REVIEW: ‘The Chairs’ (Ustinov Studio, Bath)

Eugene Ionesco was one of the most important dramatists of the twentieth century leaving behind a legacy of famous absurdist plays including ‘The Bald Soprano’, ‘Rinoceros’ and ‘The Chairs’. In a lighthouse an elderly couple half remember and half forget the past and a lifetime of missed oportunities. Tonight, however, is different. The Old Man has a message to give to the world, his lifetime’s achievement to be presented by a special orator to an invited audience. As the guests arrive and the stage fills with chairs we are taken into a world of magical absurdism and pure theatrical joy.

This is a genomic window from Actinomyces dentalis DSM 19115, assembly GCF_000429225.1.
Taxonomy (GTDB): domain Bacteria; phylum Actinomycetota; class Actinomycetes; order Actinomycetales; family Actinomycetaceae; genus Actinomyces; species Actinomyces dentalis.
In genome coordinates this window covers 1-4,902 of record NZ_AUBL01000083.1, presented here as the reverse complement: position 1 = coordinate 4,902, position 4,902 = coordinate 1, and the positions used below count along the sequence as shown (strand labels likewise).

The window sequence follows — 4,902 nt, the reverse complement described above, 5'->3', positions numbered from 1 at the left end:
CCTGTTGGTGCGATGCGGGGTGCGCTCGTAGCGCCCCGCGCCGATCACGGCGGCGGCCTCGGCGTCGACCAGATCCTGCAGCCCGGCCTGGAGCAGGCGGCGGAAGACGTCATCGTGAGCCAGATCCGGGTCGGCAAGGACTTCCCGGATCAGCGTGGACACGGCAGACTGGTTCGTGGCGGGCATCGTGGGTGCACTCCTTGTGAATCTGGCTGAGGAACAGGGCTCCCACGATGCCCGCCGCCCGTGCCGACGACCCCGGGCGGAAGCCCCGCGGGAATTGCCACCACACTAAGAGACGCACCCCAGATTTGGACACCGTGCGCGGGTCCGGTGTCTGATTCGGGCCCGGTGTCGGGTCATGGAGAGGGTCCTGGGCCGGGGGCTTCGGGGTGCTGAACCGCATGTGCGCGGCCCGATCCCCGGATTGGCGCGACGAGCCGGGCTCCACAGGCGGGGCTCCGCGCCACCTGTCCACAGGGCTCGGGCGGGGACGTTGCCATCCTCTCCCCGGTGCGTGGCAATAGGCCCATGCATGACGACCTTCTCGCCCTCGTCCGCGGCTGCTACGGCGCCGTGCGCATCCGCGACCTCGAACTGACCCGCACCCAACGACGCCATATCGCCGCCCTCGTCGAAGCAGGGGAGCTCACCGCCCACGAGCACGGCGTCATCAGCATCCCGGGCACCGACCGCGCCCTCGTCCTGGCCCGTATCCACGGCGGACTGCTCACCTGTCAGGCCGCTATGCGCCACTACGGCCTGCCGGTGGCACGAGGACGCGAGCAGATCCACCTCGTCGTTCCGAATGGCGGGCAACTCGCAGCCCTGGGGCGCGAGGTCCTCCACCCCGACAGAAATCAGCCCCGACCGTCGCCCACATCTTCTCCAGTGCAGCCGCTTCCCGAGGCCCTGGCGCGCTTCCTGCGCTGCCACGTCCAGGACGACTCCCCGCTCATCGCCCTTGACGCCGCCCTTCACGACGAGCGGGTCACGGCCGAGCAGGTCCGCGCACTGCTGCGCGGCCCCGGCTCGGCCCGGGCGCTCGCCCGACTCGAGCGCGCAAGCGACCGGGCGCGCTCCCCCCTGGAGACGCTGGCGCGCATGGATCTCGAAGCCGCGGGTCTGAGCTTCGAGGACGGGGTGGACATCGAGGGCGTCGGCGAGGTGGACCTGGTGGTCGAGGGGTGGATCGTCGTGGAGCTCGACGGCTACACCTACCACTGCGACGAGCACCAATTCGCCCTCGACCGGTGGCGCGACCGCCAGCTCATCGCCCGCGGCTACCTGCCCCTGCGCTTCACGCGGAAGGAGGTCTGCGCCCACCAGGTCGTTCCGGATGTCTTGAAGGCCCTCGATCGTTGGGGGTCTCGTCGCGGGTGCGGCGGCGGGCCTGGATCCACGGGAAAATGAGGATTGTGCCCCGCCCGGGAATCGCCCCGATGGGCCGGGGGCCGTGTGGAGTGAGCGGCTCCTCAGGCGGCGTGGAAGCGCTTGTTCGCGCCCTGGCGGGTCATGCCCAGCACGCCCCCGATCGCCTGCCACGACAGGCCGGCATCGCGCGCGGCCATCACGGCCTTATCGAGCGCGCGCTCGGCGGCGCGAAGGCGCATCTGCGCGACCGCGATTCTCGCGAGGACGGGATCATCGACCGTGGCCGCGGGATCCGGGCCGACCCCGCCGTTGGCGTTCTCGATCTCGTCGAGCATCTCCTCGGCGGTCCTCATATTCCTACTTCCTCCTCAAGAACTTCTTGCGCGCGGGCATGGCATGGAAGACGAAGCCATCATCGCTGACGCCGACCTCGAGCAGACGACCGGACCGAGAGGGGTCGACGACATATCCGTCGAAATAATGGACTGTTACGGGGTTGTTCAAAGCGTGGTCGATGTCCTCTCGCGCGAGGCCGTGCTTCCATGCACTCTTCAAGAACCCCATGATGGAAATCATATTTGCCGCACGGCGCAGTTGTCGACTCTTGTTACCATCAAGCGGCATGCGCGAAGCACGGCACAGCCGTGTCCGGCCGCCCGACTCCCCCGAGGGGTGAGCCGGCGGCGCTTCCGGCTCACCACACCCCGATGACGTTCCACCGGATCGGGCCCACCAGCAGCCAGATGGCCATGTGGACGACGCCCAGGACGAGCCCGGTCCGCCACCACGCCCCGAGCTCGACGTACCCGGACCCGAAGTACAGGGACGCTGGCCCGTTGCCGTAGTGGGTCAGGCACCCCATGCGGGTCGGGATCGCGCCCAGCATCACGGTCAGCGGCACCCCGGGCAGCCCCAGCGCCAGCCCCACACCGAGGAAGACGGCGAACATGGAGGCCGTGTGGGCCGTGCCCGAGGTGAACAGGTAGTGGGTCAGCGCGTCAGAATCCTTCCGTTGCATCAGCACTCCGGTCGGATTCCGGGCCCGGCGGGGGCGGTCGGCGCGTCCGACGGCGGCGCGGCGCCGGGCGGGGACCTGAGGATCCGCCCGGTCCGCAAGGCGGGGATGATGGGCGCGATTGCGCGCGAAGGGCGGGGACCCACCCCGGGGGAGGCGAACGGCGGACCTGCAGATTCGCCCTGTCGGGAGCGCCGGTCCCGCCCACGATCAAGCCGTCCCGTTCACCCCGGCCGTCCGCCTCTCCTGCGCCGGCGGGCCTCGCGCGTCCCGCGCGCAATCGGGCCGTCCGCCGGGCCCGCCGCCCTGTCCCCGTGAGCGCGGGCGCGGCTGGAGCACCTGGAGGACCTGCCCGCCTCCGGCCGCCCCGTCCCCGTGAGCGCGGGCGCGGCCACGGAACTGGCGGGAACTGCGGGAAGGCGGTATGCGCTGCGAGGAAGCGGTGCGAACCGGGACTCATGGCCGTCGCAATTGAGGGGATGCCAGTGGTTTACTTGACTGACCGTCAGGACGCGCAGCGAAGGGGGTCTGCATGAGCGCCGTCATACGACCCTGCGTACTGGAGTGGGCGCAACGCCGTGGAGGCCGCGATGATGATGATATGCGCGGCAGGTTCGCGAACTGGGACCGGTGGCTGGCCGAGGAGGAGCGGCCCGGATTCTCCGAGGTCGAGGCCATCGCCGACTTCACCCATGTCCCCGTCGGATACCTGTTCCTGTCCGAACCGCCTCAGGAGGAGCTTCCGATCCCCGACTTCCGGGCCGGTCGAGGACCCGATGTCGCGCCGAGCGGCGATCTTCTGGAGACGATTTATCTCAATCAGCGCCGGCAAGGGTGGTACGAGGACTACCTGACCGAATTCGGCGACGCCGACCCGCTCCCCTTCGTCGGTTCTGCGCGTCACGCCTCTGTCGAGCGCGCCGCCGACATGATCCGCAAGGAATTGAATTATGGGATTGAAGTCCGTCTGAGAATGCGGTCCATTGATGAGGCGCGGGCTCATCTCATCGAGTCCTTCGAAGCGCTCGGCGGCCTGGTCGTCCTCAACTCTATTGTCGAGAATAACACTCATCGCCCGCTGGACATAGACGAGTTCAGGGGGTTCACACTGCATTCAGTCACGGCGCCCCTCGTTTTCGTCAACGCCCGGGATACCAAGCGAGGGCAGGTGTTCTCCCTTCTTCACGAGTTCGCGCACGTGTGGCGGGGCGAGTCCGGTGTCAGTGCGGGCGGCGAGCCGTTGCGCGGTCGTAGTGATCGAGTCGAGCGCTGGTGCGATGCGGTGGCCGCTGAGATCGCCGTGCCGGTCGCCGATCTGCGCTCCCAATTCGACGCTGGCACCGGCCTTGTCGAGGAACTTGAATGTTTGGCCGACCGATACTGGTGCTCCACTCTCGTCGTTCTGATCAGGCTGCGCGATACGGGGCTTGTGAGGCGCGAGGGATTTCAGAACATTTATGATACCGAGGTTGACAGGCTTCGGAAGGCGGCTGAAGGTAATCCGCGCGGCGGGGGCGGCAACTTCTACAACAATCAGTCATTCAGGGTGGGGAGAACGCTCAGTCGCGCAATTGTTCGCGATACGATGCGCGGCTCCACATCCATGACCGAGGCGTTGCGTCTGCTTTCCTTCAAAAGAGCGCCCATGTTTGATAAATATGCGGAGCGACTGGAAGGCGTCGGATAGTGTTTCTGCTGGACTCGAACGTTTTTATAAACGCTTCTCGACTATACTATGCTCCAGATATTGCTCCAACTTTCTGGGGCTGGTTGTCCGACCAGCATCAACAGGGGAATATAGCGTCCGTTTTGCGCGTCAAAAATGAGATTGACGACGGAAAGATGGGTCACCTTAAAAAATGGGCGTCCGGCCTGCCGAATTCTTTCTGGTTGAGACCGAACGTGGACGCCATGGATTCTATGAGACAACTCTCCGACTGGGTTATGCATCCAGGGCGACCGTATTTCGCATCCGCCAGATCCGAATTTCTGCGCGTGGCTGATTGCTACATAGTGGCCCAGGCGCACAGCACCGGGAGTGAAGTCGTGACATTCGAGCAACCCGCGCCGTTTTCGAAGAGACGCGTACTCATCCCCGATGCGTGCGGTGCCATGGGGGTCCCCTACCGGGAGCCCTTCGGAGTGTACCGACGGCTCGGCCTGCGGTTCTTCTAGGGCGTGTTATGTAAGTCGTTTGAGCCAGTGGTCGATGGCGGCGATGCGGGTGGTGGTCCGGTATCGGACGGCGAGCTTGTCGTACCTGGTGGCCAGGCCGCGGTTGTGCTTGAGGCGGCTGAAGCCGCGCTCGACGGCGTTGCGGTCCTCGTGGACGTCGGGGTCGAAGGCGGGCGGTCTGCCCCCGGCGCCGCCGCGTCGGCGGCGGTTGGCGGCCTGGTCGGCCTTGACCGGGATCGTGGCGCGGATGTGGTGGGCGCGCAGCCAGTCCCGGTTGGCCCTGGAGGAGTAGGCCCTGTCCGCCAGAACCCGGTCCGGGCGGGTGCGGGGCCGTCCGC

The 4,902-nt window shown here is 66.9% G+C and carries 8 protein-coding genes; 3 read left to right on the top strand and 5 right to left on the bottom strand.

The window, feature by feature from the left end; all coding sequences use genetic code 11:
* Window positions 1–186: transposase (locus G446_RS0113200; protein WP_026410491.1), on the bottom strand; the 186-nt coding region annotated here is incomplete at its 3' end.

In many ways ‘The Chairs’ can present a challenge to actors and directors. The absurdist style of the twentieth century can at first seem unfamiliar and this play asks much of it’s two performers who are on stage constantly and face perhaps the greatest mime challenge in theatre history as the ‘guests’ arrive, interact and fill the stage. Ciaran McIntyre and Janet Amsden certainly rise to the challenge in Maria Amberg’s wonderful and vibrant production.  Their characterisation is note perfect and the introduction of the guests so perfect that by the end of the play we can see the stage filled with characters. The set is simple yet effective with the combination of suspended chairs and almost pleasure pier lighting providing a brightness and energy that coupled with the actors performances leaves your head spinning. Martin Crimp’s crisp translation is faithful and fresh from start to end. To be surrounded by an audience overcome with giggles and gasps of amazement and joy is a rare treat and one which makes this a production to treasure. This is magical theatricality at it’s very best.

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